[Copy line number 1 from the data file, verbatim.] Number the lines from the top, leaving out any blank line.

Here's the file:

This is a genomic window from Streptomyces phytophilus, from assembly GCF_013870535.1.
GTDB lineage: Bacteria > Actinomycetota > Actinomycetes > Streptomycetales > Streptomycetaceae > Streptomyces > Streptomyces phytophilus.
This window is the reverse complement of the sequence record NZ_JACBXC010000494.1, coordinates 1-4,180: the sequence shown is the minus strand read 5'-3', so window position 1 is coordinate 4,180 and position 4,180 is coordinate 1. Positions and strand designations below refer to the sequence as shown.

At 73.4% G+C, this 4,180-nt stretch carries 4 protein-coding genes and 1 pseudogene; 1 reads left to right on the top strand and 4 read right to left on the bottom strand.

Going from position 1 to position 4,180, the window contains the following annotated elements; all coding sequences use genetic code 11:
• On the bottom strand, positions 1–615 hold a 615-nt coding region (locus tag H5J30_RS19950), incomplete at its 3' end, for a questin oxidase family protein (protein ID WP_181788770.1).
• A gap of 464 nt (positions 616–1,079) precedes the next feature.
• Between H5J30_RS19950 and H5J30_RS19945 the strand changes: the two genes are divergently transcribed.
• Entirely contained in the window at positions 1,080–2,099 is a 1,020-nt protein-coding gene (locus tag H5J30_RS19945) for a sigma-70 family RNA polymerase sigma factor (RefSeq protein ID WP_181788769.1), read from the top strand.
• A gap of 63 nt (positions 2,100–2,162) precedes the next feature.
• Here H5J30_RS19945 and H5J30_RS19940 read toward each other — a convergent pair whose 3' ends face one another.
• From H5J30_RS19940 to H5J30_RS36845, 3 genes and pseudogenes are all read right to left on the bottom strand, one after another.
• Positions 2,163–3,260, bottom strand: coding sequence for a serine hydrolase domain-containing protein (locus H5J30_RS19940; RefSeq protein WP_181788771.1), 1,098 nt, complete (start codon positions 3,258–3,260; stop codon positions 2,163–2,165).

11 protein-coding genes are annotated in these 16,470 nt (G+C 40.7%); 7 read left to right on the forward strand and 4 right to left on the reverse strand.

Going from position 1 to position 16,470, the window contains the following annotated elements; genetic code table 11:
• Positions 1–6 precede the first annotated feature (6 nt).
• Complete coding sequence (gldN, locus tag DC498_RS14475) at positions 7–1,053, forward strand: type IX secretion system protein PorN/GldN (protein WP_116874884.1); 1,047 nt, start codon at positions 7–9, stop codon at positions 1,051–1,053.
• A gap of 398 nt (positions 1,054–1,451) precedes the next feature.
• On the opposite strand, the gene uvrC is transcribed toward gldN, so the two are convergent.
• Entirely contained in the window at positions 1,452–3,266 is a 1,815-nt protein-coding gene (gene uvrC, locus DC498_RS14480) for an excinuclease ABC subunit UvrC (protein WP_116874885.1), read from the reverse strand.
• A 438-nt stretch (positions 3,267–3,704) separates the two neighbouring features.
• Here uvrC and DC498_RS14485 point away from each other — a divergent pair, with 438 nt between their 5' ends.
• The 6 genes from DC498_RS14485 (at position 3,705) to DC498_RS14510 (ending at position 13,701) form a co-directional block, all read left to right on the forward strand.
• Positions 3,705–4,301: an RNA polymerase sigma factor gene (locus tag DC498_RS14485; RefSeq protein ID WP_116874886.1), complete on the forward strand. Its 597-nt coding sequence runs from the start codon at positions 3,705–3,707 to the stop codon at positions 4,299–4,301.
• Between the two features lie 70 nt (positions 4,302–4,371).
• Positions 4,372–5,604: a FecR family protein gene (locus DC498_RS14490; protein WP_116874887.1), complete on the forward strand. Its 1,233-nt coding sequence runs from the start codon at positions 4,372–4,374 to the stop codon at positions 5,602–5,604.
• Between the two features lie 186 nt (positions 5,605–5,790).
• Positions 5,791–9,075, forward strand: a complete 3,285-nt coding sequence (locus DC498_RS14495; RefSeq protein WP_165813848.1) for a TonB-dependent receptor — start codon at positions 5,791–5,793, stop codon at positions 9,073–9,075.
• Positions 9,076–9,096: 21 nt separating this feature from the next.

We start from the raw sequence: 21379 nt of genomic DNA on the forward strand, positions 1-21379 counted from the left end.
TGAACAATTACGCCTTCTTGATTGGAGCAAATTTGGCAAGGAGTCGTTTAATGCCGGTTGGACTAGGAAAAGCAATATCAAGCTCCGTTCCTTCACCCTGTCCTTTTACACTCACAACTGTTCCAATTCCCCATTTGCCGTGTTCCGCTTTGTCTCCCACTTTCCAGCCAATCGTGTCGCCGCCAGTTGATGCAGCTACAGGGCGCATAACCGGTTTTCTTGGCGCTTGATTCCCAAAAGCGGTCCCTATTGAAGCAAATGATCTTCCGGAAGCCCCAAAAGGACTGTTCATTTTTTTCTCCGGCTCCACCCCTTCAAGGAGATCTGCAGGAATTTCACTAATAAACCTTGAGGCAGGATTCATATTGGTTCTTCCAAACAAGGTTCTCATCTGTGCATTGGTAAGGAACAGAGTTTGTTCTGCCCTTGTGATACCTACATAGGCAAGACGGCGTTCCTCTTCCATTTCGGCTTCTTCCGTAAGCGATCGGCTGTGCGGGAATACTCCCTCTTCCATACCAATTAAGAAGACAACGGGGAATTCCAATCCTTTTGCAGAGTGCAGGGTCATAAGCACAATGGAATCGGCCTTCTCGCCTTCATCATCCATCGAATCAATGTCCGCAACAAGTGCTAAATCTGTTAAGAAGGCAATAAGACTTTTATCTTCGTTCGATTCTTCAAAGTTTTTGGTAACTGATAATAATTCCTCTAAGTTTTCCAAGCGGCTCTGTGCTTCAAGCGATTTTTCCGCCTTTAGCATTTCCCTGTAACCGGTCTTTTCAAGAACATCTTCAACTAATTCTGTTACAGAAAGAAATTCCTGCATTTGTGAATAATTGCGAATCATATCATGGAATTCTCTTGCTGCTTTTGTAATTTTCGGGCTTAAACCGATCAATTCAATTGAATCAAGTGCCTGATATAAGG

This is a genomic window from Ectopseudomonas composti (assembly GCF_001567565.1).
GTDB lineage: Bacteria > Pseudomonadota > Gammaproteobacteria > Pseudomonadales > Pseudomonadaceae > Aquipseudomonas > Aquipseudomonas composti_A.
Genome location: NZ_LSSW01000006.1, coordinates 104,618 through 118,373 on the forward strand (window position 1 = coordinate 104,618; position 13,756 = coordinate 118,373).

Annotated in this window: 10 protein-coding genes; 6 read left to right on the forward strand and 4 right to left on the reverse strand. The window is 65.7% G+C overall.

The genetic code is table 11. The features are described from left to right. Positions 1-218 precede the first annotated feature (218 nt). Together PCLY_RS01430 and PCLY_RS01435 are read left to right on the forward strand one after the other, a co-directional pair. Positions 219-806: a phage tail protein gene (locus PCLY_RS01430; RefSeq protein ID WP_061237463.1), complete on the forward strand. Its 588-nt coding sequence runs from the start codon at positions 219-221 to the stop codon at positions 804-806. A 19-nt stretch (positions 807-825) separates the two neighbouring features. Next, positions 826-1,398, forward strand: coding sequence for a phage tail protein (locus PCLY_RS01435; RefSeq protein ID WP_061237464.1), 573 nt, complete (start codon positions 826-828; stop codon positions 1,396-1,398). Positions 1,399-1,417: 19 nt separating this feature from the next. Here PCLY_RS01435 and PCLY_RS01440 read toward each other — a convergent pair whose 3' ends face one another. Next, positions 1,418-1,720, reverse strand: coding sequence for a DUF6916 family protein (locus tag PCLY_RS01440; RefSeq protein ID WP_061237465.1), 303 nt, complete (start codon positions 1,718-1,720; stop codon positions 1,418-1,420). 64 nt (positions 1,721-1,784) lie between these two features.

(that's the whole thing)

This is a genomic window from Streptomyces phytophilus, from assembly GCF_013870535.1.